The original version of The Eye was a solid ghost picture, steeped in local culture and grounded in reality. It wasn't a classic, but it was effective, cycling through familiar rounds of slowly building tension followed by inevitable release. The overall atmosphere was gloomy, with only the faintest glimmer of hope. The new version of The Eye is a patchwork quilt that doesn't hold together with the same degree of focus (apologies in advance: it's difficult to avoid ocular references). There are suggestions of ambition, of a desire to infuse the heroine with greater control of her own destiny, but in the end the new version is neither better nor worse than the original -- just different.
Blind since the age of five, concert violinist Sydney Wells (Jessica Alba) undergoes a double cornea transplant and immediately begins seeing things she ought not. Her concerns are quickly waved away as normal, both by her eye surgeon and by Dr. Paul Faulkner (Alessandro Nivola), a specialist in helping cornea transplant patients adjust to their new vision. As Dr. Paul explains, Sydney has to teach her brain how to interpret all the images associated with things she has only heard, smelled, or tasted before.
The directing team of David Moreau and Xavier Palud handle the early scenes with a restrained flourish, making it clear with a montage the practical challenges Sydney faces in navigating through her "new world." A blurry party scene, in which Sydney "meets" her friends and co-workers for the first time, their faces bobbing up in a well-intentioned but confusing melange, also scores points in setting up Sydney's point of view.
Sydney's fluttery sister Helen (Parker Posey) offers to help, but Sydney wants to 'go it alone' and so is left all by herself in her deluxe apartment in the sky when she starts to experience nightmares: the walls of her apartment transform into a much more low-rent design, a look in her oven brings on horrible images of burning people, and a little boy in a raincoat keeps looking for his report card. Occasionally Sydney catches glimpses of humanoid apparitions with jagged teeth who unleash angry, piercing screams.
Dr. Paul steadfastly refuses to believe Sydney's stories, though he is more than willing to meet her one night when she calls for help from a Chinese restaurant, and is also available to administer a little tough love when she retreats into her apartment, frightened by the increasingly nasty visions she is experiencing.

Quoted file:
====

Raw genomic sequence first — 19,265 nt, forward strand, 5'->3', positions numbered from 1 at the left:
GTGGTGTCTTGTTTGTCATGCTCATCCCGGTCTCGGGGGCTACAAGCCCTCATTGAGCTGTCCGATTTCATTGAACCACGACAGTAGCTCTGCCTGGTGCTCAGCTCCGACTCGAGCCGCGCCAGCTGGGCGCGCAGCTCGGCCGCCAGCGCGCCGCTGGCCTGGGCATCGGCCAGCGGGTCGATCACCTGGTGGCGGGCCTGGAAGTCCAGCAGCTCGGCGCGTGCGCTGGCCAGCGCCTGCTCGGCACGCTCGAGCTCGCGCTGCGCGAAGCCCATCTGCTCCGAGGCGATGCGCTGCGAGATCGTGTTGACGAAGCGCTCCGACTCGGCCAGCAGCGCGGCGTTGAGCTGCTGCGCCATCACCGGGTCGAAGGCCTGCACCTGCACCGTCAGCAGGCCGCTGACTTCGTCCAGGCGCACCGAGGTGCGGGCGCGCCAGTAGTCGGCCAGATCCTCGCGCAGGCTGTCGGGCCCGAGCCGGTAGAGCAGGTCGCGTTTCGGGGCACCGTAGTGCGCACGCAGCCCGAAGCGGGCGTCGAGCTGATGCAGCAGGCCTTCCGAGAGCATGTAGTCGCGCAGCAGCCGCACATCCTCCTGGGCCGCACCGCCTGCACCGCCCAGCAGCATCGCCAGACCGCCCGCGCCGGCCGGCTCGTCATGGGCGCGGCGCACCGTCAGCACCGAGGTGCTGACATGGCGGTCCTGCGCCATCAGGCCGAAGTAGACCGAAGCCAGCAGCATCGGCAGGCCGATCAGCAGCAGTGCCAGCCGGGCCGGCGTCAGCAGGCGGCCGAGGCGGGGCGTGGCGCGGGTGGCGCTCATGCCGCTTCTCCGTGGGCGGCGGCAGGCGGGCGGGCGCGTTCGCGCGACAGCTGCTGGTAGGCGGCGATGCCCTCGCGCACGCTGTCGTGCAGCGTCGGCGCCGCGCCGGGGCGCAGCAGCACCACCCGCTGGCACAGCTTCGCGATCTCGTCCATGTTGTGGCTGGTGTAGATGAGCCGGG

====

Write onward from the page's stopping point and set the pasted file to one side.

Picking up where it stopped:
In the original, the "Dr. Paul" character fell in love with Sydney, so it was easy to understand his ready availability to help the heroine. In the remake, it's difficult to fathom Dr. Paul's motivation. Sydney expresses herself physically with him in one scene -- touching his face and head to emphasize a point she's making -- but that seems a realistic holdover of her sightless days, and Dr. Paul appears to recognize that as well, even though he noticeably flushes. The most likely explanation is that Dr. Paul is actually madly attracted to Sydney, but restrains himself because it wouldn't be proper for a doctor to mess around with his patient. Alas, the correct behavior in real life doesn't always make dramatic sense in a movie.
The desire to "Western-ize" the original is most apparent with our heroine. In the original, she played with an all-blind orchestra and lived in very modest accommodations; when she regained her sight, she had to leave the group, which helped explain her isolation and alienation from her friends and previous way of life. In the remake, she is the star player in a major city orchestra, which explains her more extravagant apartment in a building with a doorman. She is talked about as someone who is fully able to deal with life, but we don't see much evidence of that.
Really, we never get a clear idea of who Sydney Wells was before her life-changing operation, so it's hard to track what changes the post-operative visions have had upon her. Jessica Alba is beautiful, but she doesn't add any discernible, distinctive personality of her own to the role. As written, it's as difficult to fathom Sydney Wells as any other character in the movie. That wouldn't be an issue if the script didn't make it plain that Sydney needs to do something to make the visions stop. Because we don't know the stakes involved, it's hard to get caught up with whether she succeeds.
As long as we're talking about characters, let's mention the all-too-convenient entrances and exits by several key players. Sydney gets two little scenes with her conductor (Rade Serbedzija), in which he expresses his concern with her post-operative playing, and then "whoosh!", he exits. Sydney's sister Helen also gets out of the way far too quickly, and is out of town when her sister really needs her. The apartment building's doorman appears to work 24 hours a day until he, too, disappears without explanation.
Normally, you expect these things in a ghost picture; convenient contrivances are second nature by now. The better films perform feats of graceful sleight-of-hand, to minimize distraction. I'm not entirely sure why these minor points bothered me so much. Part of my distraction may have been an over-familiarity with the source material, since I've seen the original film five or six times since it was released in 2002.
For all the surface differences, the remake is quite faithful in hitting almost all of the same plot points as the original, save for a discordant final scene that strains to wrap up everything with a pretty bow. Maybe that's what bothered me as much as anything: I just don't see the point of the remake, other than the obvious desire to make more money by producing an English-language version of Danny and Oxide Pang's Chinese-language original.